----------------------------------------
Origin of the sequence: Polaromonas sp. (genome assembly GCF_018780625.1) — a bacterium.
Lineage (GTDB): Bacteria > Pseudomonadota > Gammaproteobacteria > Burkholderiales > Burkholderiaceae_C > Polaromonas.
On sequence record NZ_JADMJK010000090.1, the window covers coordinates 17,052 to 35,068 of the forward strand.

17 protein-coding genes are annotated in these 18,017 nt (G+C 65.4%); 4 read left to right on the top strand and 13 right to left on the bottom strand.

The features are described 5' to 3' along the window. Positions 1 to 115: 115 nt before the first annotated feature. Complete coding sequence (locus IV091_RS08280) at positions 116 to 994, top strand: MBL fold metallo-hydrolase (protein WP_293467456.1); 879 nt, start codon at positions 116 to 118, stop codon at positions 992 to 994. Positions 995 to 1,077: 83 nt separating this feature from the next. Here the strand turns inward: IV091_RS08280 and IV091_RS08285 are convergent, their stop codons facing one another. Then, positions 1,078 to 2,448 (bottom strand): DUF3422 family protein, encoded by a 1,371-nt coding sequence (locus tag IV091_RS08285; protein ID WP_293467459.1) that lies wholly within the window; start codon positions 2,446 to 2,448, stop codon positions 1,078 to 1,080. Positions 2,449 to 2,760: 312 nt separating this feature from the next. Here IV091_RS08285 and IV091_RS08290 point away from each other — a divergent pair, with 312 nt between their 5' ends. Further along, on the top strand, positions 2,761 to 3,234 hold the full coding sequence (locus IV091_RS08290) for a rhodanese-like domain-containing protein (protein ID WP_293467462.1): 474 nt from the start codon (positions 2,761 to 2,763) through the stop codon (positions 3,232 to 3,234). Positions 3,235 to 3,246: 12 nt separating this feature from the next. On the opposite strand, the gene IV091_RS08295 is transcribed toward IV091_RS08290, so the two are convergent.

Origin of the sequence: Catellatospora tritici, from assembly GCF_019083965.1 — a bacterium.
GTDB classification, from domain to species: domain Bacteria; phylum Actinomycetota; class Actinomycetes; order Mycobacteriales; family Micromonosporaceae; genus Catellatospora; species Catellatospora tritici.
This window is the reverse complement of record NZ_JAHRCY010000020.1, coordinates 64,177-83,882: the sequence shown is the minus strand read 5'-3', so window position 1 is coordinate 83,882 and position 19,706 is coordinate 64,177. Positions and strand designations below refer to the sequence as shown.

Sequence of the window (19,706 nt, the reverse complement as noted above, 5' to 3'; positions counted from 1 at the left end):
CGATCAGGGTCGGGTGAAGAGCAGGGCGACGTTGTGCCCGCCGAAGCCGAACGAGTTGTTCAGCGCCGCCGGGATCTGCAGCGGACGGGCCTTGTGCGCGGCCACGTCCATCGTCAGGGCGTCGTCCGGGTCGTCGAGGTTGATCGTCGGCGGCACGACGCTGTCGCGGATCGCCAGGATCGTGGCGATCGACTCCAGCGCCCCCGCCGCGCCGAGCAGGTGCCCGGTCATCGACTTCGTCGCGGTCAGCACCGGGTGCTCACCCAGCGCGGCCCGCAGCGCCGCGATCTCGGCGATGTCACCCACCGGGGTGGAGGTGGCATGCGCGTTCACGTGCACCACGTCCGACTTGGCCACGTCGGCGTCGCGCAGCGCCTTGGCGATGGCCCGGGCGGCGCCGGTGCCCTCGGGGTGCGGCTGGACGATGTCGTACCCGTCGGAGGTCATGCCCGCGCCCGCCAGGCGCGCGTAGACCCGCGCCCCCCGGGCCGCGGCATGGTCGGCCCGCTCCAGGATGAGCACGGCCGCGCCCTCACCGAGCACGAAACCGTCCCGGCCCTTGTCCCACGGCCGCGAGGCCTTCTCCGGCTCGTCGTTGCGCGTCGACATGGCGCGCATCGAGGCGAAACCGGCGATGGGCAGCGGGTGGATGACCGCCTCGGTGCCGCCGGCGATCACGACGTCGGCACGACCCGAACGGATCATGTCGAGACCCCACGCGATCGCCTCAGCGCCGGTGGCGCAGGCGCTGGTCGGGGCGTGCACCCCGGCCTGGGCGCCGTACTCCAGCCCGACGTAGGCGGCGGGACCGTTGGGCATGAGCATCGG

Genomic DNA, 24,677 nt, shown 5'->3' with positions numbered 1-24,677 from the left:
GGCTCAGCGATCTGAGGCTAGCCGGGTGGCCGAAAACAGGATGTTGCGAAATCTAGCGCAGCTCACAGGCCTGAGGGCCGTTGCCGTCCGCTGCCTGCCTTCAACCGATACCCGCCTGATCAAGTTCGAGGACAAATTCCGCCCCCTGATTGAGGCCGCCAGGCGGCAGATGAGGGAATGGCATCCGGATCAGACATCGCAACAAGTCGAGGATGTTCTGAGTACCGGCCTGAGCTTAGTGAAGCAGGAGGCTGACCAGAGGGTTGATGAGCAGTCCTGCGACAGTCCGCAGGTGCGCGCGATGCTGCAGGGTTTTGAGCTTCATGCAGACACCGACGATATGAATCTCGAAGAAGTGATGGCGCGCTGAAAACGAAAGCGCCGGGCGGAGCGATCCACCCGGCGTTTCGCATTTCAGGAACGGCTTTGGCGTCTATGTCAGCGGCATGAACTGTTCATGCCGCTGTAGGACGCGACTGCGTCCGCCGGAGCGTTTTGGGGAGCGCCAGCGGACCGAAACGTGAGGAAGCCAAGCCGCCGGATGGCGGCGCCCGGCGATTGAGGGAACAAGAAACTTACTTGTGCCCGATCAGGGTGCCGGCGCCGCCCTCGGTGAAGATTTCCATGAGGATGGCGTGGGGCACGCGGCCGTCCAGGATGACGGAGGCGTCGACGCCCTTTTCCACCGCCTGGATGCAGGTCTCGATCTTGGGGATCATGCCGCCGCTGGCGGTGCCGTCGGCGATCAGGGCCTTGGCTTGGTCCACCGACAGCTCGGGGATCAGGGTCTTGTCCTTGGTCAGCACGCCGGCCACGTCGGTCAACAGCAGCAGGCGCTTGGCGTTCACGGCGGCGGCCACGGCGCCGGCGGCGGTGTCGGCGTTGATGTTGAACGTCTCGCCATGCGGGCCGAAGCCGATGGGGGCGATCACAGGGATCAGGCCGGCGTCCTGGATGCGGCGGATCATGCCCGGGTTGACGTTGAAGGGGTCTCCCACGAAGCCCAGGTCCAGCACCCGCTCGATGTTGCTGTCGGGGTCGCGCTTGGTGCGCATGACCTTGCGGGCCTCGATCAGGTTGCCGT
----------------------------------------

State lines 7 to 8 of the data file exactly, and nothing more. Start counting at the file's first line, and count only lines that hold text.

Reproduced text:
GTDB classification, from domain to species: domain Bacteria; phylum Actinomycetota; class Actinomycetes; order Mycobacteriales; family Micromonosporaceae; genus Catellatospora; species Catellatospora tritici.
This window is the reverse complement of record NZ_JAHRCY010000020.1, coordinates 64,177-83,882: the sequence shown is the minus strand read 5'-3', so window position 1 is coordinate 83,882 and position 19,706 is coordinate 64,177. Positions and strand designations below refer to the sequence as shown.